Since 2006, the Union government has brought down the excise duty on small cars from 16 per cent to 10 per cent, though it was raised by 2 per cent in the budget 2010. But various charges including sales tax, road tax, entry tax, registration charges and hypothecation fees by state governments have countered the benefits of excise relaxation and increased the prices of small cars by up to 20,000.
So much so that every time the government cuts excise duties, state governments hike road tax or registration tax. Also, some of the states demand that the buyer pay the registration fee as a lifetime tax upfront.
Carmakers are expecting that the goods and service tax proposed by the government will put an end to tax anomalies across states. . “Industry prefers uniformity in state taxes,” said Society of Indian Automobile Manufacturers (SIAM) president Pawan Goenka.
“There is a huge difference in the local taxes charged by various states on automobiles,” he said, adding that some states charge a lifetime fee while others ask for an annual fee.
In some of the states, while sales tax has risen to 15% from 12.5%, registration fees have gone up to nearly 7-8% from 4%. Car manufacturers and buyers are totally against charges such as entry tax and hypothecation fees. Even the road tax varies across different states and Tamil Nadu, at around 17 per cent, is well ahead of all the other states.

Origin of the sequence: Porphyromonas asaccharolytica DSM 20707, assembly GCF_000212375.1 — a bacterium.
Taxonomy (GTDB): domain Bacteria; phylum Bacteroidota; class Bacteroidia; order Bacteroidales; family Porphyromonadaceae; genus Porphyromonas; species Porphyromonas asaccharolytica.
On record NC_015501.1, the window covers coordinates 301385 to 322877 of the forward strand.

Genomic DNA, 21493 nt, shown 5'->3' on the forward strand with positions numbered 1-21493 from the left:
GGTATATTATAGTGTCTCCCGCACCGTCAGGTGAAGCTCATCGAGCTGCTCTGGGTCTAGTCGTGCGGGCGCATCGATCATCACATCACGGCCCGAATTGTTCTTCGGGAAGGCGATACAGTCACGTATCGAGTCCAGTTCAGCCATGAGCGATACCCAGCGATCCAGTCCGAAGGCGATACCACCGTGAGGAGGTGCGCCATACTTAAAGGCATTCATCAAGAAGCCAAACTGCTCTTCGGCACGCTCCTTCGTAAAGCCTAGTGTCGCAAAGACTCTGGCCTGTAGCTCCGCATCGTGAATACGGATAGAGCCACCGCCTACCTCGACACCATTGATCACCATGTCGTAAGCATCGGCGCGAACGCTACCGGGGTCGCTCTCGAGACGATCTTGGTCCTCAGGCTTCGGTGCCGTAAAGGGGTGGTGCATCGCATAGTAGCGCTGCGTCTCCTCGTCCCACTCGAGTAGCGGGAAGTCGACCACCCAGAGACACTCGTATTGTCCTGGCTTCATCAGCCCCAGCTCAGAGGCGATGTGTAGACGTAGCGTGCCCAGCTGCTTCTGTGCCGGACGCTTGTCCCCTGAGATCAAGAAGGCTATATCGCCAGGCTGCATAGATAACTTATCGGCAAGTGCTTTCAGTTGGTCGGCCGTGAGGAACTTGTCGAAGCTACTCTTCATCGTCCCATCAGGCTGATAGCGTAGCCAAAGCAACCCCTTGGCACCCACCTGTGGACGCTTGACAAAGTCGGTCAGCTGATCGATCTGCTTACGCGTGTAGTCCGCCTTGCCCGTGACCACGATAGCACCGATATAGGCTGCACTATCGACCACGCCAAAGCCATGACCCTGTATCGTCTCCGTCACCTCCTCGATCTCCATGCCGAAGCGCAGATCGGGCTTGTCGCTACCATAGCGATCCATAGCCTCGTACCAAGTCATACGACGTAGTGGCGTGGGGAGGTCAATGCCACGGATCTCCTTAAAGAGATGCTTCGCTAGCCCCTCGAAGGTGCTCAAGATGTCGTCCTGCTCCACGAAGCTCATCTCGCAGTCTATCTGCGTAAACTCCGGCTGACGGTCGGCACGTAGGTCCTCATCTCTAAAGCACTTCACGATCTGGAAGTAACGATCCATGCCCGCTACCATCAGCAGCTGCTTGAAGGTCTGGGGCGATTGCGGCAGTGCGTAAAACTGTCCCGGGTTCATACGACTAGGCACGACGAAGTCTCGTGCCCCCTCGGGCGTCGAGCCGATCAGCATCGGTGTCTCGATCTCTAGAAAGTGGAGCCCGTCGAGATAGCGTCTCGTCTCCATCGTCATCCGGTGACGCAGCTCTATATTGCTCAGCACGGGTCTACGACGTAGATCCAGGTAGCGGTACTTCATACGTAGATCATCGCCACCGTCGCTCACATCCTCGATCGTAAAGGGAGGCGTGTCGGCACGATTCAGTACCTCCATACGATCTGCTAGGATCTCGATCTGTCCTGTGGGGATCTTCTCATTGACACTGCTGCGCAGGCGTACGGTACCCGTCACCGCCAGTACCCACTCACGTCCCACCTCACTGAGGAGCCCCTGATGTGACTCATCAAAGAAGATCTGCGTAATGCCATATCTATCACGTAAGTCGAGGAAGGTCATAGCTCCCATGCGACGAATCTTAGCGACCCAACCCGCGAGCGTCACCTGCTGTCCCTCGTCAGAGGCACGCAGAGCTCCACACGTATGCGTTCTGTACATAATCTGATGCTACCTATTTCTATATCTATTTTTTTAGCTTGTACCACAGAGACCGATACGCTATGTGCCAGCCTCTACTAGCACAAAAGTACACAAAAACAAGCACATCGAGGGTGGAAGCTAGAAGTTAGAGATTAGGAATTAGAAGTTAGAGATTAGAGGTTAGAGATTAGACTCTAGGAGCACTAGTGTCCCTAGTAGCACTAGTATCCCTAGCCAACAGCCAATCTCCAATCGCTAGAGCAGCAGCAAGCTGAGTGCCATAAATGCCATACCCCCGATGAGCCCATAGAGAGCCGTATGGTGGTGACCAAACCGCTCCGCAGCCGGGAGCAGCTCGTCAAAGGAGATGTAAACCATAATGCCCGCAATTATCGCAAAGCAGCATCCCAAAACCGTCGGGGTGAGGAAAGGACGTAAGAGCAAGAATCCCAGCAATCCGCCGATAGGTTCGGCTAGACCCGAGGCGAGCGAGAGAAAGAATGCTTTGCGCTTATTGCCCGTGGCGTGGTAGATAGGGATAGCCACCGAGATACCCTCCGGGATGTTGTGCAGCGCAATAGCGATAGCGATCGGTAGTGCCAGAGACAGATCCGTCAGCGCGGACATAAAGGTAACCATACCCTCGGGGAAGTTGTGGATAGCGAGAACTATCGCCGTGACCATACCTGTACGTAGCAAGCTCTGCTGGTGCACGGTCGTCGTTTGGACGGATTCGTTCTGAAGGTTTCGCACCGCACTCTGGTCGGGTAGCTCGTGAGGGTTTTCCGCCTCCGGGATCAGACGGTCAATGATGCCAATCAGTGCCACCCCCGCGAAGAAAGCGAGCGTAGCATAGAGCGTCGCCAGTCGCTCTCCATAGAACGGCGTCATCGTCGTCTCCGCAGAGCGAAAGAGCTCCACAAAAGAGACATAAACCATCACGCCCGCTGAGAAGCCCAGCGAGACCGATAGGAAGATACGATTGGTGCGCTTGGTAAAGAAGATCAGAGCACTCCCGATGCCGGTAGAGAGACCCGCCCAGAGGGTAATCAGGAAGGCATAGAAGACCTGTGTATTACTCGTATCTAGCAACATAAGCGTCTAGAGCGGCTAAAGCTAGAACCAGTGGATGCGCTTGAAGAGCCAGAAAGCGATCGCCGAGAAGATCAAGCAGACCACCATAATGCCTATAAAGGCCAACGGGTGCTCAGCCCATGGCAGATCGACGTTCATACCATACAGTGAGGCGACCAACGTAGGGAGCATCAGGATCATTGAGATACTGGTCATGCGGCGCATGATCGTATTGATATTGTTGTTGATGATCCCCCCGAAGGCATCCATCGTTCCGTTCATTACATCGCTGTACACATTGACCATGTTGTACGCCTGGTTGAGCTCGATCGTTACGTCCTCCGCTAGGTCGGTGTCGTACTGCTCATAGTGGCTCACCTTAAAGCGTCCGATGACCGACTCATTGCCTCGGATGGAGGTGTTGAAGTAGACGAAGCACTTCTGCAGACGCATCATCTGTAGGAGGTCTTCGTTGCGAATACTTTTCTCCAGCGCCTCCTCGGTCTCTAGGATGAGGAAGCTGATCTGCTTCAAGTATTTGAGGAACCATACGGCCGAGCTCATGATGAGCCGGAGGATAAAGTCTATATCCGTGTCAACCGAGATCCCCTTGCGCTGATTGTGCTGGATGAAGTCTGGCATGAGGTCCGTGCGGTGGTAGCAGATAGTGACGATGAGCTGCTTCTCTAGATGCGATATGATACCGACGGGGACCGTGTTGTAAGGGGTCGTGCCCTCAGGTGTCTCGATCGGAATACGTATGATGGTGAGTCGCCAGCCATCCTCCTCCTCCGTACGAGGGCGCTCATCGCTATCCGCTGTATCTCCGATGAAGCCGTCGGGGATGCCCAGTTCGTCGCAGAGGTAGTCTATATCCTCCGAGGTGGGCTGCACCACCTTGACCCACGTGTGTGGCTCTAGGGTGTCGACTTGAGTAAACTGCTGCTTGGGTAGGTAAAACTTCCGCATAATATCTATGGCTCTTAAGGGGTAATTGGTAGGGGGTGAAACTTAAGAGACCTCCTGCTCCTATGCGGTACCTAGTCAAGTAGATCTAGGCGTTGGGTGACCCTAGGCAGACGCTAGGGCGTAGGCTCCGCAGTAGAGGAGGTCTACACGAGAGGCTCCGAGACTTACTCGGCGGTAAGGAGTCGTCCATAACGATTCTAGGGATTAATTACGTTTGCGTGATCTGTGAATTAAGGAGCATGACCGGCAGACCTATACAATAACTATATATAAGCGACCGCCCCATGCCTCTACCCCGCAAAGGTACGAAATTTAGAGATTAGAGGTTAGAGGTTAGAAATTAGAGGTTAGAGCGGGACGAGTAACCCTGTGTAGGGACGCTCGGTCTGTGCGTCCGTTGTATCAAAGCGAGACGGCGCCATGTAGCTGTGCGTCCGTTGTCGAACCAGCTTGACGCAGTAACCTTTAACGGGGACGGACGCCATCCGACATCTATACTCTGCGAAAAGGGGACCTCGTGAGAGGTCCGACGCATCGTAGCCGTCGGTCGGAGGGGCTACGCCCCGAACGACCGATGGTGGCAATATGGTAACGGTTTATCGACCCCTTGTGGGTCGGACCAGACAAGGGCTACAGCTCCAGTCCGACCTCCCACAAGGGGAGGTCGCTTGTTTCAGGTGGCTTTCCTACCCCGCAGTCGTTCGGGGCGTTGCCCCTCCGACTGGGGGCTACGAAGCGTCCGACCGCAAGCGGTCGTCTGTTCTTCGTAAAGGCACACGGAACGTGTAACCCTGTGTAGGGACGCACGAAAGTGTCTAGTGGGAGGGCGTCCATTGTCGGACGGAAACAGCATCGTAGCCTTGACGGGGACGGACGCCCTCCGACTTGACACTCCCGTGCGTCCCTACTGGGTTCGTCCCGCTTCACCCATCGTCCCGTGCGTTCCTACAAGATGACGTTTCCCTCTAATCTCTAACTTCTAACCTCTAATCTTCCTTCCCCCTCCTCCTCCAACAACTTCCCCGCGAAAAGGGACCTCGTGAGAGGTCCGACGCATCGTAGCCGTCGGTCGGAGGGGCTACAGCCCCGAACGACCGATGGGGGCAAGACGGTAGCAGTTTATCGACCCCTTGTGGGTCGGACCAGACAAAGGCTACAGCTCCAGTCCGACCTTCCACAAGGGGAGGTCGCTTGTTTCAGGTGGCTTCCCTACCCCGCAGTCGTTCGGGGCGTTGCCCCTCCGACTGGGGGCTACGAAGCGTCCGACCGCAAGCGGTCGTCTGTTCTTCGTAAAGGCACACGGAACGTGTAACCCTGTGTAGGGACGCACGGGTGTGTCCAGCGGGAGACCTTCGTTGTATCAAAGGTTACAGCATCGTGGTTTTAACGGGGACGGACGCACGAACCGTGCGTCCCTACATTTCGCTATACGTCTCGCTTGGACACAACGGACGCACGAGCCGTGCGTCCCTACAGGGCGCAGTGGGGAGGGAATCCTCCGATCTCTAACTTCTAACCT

The goods and service tax was likely to be rolled out from this April but differences between the government and states have delayed its rollout. Carmakers, however, are keeping their fingers crossed in the hopes of getting rid of the disastrous effects of variable local taxes.
Uttar Pradesh charges registration fees depending on the curb weight of vehicles, which is spread across three slabs including less than 1,000 kg, 1,000-5,000 kg and over 5,000 kg, attracting fees of 5%, 6% and 7%, respectively.
SIAM has been persuading the government to remove the arbitrary tax slabs introduced by the state governments. But the Union government is reluctant to do so, fearing that the state governments would raise a huge hue and cry about their autonomy.